Humboldt’s University: The History and Topicality of a German Tradition

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This chapter discusses the history of the modern German university and the topicality of Wilhelm von Humboldt’s ideas. A key issue is how the Humboldtian tradition, with its origin in Prussia around the year 1800, was transformed and has informed debates about research, higher education and academic freedom ever since. Drawing on recent scholarship, this chapter investigates the ways in which Humboldt’s ideas have been appropriated for various purposes in different historical contexts and epochs: in the emergence of the research university in the German Empire in the late nineteenth century; in the period of reconstruction in the aftermath of the Second World War; in the rise of the mass university in the Federal Republic of the 1960s; and in the discussions about the Bologna Process in the early 2000s. The principal conclusion is that Humboldtian ideals have not been static nor could they be as historical circumstances are always in flux. Nevertheless, many of the key concepts and fundamental ideas that we term Humboldtianism have not actually changed but have been interpreted differently.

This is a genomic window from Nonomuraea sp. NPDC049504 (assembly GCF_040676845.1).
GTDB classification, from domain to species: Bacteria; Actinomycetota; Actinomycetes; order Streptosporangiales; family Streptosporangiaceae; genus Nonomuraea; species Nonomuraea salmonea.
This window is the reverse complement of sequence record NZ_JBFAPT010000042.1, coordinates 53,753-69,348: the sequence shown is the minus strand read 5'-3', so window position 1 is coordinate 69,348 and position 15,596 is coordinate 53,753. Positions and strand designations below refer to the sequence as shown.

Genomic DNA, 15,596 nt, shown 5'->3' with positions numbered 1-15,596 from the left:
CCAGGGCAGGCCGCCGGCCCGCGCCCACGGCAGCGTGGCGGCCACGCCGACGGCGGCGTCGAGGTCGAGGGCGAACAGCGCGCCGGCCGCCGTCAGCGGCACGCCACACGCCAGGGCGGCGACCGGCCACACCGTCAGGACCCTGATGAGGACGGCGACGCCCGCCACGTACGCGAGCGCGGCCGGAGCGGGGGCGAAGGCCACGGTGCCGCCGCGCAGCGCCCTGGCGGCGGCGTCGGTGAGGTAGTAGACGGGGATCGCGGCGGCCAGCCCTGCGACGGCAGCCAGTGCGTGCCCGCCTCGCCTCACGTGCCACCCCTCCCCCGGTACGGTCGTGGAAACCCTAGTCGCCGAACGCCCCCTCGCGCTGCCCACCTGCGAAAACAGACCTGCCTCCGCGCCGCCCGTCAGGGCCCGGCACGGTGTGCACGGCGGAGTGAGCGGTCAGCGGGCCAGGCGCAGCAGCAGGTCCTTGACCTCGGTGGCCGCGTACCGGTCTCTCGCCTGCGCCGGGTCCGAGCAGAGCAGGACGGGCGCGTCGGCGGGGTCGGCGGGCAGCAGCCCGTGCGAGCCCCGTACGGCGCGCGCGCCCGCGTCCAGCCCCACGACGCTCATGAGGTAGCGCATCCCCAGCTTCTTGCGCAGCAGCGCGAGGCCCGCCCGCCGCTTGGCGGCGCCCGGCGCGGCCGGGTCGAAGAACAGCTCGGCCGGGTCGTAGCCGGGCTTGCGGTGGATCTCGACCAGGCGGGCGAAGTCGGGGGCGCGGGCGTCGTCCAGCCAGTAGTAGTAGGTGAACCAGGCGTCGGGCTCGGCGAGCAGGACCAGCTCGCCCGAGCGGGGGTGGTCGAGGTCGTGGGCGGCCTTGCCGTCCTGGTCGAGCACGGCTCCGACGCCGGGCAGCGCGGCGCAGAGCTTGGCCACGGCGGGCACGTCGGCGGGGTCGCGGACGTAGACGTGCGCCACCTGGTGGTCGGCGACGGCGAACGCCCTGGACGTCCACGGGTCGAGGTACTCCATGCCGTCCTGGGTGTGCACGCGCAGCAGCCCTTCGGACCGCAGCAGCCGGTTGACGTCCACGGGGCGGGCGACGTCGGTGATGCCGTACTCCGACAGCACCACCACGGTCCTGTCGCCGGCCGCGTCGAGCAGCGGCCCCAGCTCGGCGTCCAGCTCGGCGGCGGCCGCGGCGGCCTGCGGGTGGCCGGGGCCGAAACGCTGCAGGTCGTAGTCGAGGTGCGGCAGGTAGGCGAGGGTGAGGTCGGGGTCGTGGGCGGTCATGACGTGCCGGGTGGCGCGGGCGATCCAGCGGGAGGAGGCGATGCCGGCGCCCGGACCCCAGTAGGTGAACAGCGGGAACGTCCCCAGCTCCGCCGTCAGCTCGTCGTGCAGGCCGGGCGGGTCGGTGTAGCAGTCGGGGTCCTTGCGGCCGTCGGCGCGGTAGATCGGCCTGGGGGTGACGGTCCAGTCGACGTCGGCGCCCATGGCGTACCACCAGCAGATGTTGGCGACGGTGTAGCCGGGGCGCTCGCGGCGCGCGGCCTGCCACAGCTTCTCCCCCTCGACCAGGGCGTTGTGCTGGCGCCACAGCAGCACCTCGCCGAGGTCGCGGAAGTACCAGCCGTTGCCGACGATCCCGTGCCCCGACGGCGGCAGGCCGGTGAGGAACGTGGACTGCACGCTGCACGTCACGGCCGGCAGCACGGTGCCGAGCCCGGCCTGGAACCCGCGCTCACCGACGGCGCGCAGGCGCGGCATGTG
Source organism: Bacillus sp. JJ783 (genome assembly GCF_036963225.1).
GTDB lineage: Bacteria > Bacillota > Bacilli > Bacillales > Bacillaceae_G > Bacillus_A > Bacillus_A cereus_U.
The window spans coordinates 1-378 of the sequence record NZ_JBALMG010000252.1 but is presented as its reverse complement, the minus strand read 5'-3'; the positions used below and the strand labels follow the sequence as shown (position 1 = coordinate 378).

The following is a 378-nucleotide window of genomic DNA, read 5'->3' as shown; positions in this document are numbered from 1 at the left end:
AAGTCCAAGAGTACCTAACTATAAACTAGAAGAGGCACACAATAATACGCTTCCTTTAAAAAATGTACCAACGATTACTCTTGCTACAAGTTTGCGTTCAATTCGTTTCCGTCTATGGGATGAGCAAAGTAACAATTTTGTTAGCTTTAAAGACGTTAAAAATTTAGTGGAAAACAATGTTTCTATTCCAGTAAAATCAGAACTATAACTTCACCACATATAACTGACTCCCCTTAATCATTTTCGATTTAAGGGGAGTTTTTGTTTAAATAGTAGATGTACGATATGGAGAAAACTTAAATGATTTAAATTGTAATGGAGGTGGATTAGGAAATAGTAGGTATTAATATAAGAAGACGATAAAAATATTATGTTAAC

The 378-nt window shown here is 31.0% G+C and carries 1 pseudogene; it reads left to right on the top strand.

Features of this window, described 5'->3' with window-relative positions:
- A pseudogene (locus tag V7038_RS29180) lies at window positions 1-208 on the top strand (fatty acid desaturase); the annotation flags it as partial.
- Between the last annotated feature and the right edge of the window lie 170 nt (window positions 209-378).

Original languageEnglish
Title of host publicationMissions of Universities
Subtitle of host publicationPast, Present, Future
EditorsLars Engwall
Place of PublicationCham
ISBN (Electronic)978-3-030-41834-2
ISBN (Print)978-3-030-41833-5
Publication statusPublished - 2020 Jun 15

Publication series

NameHigher Education Dynamics
ISSN (Electronic)1571-0378

Subject classification (UKÄ)

  • History
  • Other Social Sciences not elsewhere specified


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